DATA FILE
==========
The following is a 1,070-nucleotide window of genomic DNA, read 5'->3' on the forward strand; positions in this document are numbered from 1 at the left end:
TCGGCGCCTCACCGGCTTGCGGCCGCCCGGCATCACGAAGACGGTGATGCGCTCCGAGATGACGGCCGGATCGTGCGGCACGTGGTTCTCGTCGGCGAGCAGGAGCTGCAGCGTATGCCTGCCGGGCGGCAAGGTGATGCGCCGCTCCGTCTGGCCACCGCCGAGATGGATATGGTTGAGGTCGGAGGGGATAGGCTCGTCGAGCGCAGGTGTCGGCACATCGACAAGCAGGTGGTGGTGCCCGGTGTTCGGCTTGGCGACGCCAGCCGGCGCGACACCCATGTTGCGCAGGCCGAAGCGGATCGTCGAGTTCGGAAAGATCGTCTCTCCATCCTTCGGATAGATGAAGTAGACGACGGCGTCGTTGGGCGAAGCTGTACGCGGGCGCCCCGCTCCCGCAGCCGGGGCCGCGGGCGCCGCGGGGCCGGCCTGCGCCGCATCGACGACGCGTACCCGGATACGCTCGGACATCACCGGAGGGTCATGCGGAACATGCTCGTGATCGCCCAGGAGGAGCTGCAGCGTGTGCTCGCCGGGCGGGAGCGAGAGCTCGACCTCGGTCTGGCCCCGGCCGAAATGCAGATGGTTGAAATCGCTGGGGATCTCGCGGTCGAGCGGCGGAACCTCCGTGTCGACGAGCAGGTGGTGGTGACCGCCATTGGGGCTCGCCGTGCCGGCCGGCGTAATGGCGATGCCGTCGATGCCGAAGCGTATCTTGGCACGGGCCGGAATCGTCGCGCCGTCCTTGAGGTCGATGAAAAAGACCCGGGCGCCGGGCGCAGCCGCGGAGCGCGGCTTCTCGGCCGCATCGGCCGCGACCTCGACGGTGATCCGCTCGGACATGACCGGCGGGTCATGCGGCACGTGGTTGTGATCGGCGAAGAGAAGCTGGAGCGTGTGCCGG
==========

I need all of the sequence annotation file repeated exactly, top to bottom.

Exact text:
The following is a 1,070-nucleotide window of genomic DNA, read 5'->3' on the forward strand; positions in this document are numbered from 1 at the left end:
TCGGCGCCTCACCGGCTTGCGGCCGCCCGGCATCACGAAGACGGTGATGCGCTCCGAGATGACGGCCGGATCGTGCGGCACGTGGTTCTCGTCGGCGAGCAGGAGCTGCAGCGTATGCCTGCCGGGCGGCAAGGTGATGCGCCGCTCCGTCTGGCCACCGCCGAGATGGATATGGTTGAGGTCGGAGGGGATAGGCTCGTCGAGCGCAGGTGTCGGCACATCGACAAGCAGGTGGTGGTGCCCGGTGTTCGGCTTGGCGACGCCAGCCGGCGCGACACCCATGTTGCGCAGGCCGAAGCGGATCGTCGAGTTCGGAAAGATCGTCTCTCCATCCTTCGGATAGATGAAGTAGACGACGGCGTCGTTGGGCGAAGCTGTACGCGGGCGCCCCGCTCCCGCAGCCGGGGCCGCGGGCGCCGCGGGGCCGGCCTGCGCCGCATCGACGACGCGTACCCGGATACGCTCGGACATCACCGGAGGGTCATGCGGAACATGCTCGTGATCGCCCAGGAGGAGCTGCAGCGTGTGCTCGCCGGGCGGGAGCGAGAGCTCGACCTCGGTCTGGCCCCGGCCGAAATGCAGATGGTTGAAATCGCTGGGGATCTCGCGGTCGAGCGGCGGAACCTCCGTGTCGACGAGCAGGTGGTGGTGACCGCCATTGGGGCTCGCCGTGCCGGCCGGCGTAATGGCGATGCCGTCGATGCCGAAGCGTATCTTGGCACGGGCCGGAATCGTCGCGCCGTCCTTGAGGTCGATGAAAAAGACCCGGGCGCCGGGCGCAGCCGCGGAGCGCGGCTTCTCGGCCGCATCGGCCGCGACCTCGACGGTGATCCGCTCGGACATGACCGGCGGGTCATGCGGCACGTGGTTGTGATCGGCGAAGAGAAGCTGGAGCGTGTGCCGG